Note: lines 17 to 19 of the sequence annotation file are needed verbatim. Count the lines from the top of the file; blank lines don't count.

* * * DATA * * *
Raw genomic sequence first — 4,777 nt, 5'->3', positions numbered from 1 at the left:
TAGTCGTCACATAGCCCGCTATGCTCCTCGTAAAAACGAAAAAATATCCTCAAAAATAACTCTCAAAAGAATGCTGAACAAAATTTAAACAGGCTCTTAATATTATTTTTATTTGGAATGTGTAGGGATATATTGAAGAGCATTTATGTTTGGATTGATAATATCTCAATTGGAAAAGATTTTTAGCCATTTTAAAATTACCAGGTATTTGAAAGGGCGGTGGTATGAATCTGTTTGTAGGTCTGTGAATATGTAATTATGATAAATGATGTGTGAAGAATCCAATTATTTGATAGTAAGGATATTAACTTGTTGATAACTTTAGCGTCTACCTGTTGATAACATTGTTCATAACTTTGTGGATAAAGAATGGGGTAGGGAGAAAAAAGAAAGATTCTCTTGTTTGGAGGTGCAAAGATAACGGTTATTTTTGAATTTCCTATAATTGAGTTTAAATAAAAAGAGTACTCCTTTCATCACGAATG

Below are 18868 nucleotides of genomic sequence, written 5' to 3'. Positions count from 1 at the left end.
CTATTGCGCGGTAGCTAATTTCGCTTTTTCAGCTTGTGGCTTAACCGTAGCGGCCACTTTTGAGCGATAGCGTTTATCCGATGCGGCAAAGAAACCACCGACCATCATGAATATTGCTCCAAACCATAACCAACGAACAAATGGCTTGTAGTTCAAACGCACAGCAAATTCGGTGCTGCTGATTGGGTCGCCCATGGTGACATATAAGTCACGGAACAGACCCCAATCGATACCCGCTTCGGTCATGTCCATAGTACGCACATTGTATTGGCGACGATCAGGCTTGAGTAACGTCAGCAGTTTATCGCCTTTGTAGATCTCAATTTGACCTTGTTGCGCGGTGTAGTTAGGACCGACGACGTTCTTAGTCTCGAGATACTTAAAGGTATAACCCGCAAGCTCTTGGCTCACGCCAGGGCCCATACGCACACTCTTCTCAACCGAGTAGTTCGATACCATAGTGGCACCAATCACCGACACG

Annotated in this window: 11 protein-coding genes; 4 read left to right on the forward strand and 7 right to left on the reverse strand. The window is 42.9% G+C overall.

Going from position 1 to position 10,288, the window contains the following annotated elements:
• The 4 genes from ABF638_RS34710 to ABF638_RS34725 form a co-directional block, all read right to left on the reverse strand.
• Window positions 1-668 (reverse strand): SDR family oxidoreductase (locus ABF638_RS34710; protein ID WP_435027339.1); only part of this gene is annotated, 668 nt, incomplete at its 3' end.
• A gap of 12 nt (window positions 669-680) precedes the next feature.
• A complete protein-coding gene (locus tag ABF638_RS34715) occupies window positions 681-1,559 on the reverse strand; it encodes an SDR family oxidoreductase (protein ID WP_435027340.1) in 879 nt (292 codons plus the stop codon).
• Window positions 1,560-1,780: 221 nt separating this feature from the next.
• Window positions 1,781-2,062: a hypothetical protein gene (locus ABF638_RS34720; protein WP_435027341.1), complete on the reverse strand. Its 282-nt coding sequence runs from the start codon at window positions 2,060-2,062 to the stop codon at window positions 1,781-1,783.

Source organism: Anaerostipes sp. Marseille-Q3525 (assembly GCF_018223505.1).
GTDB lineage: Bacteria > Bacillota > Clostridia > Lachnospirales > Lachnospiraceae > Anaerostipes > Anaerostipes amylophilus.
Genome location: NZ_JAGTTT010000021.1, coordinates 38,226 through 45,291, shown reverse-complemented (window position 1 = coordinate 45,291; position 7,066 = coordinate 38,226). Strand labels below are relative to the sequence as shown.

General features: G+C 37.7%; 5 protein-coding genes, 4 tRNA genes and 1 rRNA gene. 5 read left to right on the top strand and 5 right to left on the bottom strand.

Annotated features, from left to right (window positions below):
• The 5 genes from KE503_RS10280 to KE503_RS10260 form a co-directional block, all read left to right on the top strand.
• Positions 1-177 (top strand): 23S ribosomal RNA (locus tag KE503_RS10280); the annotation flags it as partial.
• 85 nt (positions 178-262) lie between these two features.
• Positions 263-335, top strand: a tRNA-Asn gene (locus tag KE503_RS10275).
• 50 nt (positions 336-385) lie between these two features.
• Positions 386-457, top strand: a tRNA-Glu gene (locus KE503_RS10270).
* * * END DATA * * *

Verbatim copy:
Annotated features, from left to right (window positions below):
• The 5 genes from KE503_RS10280 to KE503_RS10260 form a co-directional block, all read left to right on the top strand.
• Positions 1-177 (top strand): 23S ribosomal RNA (locus tag KE503_RS10280); the annotation flags it as partial.